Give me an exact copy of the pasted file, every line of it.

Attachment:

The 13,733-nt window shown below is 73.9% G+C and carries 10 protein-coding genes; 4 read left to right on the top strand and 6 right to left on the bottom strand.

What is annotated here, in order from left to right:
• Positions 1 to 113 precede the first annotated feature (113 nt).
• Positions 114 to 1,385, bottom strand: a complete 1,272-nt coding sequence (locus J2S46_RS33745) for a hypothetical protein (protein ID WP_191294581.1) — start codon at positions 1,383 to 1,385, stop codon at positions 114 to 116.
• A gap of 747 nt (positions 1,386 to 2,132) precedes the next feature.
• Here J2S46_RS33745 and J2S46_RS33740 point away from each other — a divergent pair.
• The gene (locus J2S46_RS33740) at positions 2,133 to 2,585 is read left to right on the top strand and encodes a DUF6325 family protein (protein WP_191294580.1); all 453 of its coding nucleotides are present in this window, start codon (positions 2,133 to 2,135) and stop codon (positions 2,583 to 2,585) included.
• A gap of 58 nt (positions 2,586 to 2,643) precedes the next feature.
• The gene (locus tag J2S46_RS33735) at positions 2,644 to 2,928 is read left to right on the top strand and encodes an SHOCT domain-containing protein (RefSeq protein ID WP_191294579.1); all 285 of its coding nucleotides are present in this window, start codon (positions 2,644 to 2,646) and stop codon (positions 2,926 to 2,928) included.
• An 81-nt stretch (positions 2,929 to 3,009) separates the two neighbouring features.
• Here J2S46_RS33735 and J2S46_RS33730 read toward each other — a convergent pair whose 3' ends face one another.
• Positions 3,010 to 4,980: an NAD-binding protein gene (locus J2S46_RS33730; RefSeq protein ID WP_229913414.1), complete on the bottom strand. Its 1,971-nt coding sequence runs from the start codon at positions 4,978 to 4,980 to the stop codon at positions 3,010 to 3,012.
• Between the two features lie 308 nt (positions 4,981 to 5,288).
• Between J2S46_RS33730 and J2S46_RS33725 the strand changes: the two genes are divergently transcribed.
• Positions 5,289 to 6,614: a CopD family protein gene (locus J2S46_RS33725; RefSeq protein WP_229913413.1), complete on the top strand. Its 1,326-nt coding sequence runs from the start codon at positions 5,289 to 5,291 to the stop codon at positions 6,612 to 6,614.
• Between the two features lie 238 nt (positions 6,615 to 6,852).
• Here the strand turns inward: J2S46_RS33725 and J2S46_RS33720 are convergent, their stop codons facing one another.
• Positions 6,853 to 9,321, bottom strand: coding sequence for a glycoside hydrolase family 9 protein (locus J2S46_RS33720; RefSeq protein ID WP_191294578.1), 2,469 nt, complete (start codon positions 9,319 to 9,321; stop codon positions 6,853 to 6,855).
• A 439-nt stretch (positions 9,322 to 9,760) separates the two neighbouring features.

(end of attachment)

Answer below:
The 13,733-nt window shown below is 73.9% G+C and carries 10 protein-coding genes; 4 read left to right on the top strand and 6 right to left on the bottom strand.

What is annotated here, in order from left to right:
• Positions 1 to 113 precede the first annotated feature (113 nt).
• Positions 114 to 1,385, bottom strand: a complete 1,272-nt coding sequence (locus J2S46_RS33745) for a hypothetical protein (protein ID WP_191294581.1) — start codon at positions 1,383 to 1,385, stop codon at positions 114 to 116.
• A gap of 747 nt (positions 1,386 to 2,132) precedes the next feature.
• Here J2S46_RS33745 and J2S46_RS33740 point away from each other — a divergent pair.
• The gene (locus J2S46_RS33740) at positions 2,133 to 2,585 is read left to right on the top strand and encodes a DUF6325 family protein (protein WP_191294580.1); all 453 of its coding nucleotides are present in this window, start codon (positions 2,133 to 2,135) and stop codon (positions 2,583 to 2,585) included.
• A gap of 58 nt (positions 2,586 to 2,643) precedes the next feature.
• The gene (locus tag J2S46_RS33735) at positions 2,644 to 2,928 is read left to right on the top strand and encodes an SHOCT domain-containing protein (RefSeq protein ID WP_191294579.1); all 285 of its coding nucleotides are present in this window, start codon (positions 2,644 to 2,646) and stop codon (positions 2,926 to 2,928) included.
• An 81-nt stretch (positions 2,929 to 3,009) separates the two neighbouring features.
• Here J2S46_RS33735 and J2S46_RS33730 read toward each other — a convergent pair whose 3' ends face one another.
• Positions 3,010 to 4,980: an NAD-binding protein gene (locus J2S46_RS33730; RefSeq protein ID WP_229913414.1), complete on the bottom strand. Its 1,971-nt coding sequence runs from the start codon at positions 4,978 to 4,980 to the stop codon at positions 3,010 to 3,012.
• Between the two features lie 308 nt (positions 4,981 to 5,288).
• Between J2S46_RS33730 and J2S46_RS33725 the strand changes: the two genes are divergently transcribed.
• Positions 5,289 to 6,614: a CopD family protein gene (locus J2S46_RS33725; RefSeq protein WP_229913413.1), complete on the top strand. Its 1,326-nt coding sequence runs from the start codon at positions 5,289 to 5,291 to the stop codon at positions 6,612 to 6,614.
• Between the two features lie 238 nt (positions 6,615 to 6,852).
• Here the strand turns inward: J2S46_RS33725 and J2S46_RS33720 are convergent, their stop codons facing one another.
• Positions 6,853 to 9,321, bottom strand: coding sequence for a glycoside hydrolase family 9 protein (locus J2S46_RS33720; RefSeq protein ID WP_191294578.1), 2,469 nt, complete (start codon positions 9,319 to 9,321; stop codon positions 6,853 to 6,855).
• A 439-nt stretch (positions 9,322 to 9,760) separates the two neighbouring features.